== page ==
When a person is injured in an accident caused by someone else’s actions, the goal of the subsequent tort, or bodily injury, claim is to make the victim, or plaintiff, whole. When the defendant’s actions are found to have been an intentional disregard for the rights and safety of others, the potential for a punitive damages claim arises.

Punitive damages are monies awarded to the plaintiff, in excess of their bodily injury settlement. At least in part, they are intended to punish the defendant for their actions. As noted above, the tort, or bodily injury, claim is intended to justly compensate the plaintiff for their injuries and make them whole. Punitive damage claims have the potential to make the plaintiff more than whole.

Determining an accepted understanding of intentional disregard has proven extremely difficult, with many contested definitions arising in each case presented before the Court. However, the accepted framework for this concept is acting with purpose “to cause the result or consequence or be aware that the result or consequence is substantially certain to occur from the person’s conduct.” (Strenke, 2005 WI 25 at 36) Intention disregard can more precisely be defined as conduct that is (a) deliberate; (b) in actual disregard for the Plaintiff’s rights and; (c) sufficiently aggravated to warrant punishment by punitive damages.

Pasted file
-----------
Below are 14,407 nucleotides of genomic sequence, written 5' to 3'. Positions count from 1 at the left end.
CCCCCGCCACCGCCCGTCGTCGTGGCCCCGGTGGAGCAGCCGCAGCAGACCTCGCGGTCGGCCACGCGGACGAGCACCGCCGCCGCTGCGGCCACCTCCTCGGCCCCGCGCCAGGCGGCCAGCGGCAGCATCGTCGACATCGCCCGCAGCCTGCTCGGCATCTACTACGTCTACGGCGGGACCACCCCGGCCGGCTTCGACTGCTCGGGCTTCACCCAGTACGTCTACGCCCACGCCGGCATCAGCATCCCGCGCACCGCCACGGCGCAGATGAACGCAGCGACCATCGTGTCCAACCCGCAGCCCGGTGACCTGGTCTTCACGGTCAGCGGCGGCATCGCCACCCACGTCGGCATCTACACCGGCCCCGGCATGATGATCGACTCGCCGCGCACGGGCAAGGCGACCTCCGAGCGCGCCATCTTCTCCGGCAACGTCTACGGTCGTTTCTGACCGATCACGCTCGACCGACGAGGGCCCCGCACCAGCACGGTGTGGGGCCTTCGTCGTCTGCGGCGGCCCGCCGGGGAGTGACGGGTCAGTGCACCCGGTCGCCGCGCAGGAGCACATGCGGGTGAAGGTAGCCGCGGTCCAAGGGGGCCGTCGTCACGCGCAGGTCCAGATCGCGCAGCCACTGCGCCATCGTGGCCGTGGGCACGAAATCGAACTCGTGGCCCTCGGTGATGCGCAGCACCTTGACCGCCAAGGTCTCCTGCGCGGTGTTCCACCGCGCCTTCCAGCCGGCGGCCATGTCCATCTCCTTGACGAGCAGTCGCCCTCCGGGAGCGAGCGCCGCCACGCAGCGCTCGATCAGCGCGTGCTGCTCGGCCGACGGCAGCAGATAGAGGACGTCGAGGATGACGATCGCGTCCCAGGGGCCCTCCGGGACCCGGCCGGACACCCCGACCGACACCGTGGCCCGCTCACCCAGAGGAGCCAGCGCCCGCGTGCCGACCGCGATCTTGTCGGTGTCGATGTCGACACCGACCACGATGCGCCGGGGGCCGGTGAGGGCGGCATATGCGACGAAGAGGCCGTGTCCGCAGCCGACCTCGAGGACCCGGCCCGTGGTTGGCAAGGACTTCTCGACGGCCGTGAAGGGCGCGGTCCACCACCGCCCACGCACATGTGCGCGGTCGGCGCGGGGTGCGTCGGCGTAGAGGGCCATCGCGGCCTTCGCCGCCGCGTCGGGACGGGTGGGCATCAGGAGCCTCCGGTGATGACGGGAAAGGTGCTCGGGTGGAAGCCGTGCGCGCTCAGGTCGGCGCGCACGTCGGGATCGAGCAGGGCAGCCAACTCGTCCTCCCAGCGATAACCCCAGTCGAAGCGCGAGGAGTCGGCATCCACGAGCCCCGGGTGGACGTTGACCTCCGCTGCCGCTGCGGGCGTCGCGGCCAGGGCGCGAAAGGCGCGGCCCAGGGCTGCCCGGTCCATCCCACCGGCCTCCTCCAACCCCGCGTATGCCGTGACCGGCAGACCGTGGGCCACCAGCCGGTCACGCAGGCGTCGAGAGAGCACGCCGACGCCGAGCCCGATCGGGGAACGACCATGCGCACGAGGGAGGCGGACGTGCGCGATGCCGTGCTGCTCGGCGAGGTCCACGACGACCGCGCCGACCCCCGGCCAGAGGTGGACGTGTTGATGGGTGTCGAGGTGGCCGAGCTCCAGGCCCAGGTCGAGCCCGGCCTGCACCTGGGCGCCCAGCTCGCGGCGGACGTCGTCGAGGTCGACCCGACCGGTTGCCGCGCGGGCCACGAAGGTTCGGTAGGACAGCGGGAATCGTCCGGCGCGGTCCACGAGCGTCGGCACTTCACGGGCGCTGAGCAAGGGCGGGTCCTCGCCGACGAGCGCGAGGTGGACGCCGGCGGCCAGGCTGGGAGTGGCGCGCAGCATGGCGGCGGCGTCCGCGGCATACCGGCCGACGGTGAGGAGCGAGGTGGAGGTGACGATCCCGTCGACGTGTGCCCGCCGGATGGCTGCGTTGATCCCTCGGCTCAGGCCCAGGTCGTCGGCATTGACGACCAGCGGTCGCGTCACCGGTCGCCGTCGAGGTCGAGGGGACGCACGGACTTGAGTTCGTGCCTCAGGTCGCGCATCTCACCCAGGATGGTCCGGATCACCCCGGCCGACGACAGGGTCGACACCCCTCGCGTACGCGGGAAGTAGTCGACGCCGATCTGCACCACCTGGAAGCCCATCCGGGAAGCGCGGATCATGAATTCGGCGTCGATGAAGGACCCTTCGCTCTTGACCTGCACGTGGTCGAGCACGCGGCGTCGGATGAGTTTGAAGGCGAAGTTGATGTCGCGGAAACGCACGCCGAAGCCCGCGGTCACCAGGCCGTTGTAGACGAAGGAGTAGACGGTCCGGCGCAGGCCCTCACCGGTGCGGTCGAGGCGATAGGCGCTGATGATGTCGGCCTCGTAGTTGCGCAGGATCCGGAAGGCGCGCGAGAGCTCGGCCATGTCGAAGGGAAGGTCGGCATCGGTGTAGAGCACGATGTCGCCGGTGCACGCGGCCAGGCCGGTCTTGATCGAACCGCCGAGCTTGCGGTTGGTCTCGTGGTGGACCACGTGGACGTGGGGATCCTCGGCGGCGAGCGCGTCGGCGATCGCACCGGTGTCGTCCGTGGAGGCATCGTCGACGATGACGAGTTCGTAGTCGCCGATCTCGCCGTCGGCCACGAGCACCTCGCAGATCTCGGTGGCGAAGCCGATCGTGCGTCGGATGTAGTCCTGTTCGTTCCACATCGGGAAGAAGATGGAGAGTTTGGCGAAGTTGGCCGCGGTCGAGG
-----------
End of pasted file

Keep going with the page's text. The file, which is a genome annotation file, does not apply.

Even with an accepted understanding, various interpretations remain as to what constitutes an awareness or certainty and whose rights are being disregarded. In addition, there are other factors, like timing, that affect the viability of a punitive damages claim.

In 2005, the case of Strenke v. Hogner came before the Wisconsin Supreme Court that served to better define what is required to prove an intentional disregard for one’s rights. In this case, the defendant had been driving with a BAC of .269, about three times the legal limit, resulting in an accident that injured the plaintiff. Punitive damages were awarded in this case based upon the following parameters: (1) The defendant wasn’t forced or coerced to drink and drive; it was done by willful choice; (2) The defendant had four previous convictions for drunk driving and was well over the legal limit when he caused the accident; and (3) The defendant took away the plaintiff’s right to safety when he drove under the influence and impaired.

The Court did note that intent to injure is not required when considering grounds for a punitive damages case. Wis. Stat. 895.043(3) specifically states, “The plaintiff may receive punitive damages if evidence is submitted showing that the defendant acted maliciously toward the plaintiff or in an intentional disregard of the rights of the plaintiff.” It does not mention “injury”. Therefore, the Court opined that while injury is usually the result, it does not have to be the intention.

In 2014, the Wisconsin Government capped punitive damage claims at $200,000 or double the amount recovered for compensatory damages, whichever is greater. (WIS. STAT. 895.043). This was a drastic reduction from the previous $1 million limit. In a pivotal case, Kimble vs. Land Concepts, Inc., the Court found that excessive damages awarded that are disproportionate to the defendant’s actions or excessive under the circumstances of the case violate due process. However, it is likely that the preservation of businesses also played into the government’s overall decision to limit the collectable amount of punitive damages.
If you have been injured in an accident, contact a qualified attorney today. Punitive damage claims can be very difficult to prove, but with the help of a skilled attorney, you could be entitled to more compensation than you think. www.doardrill.com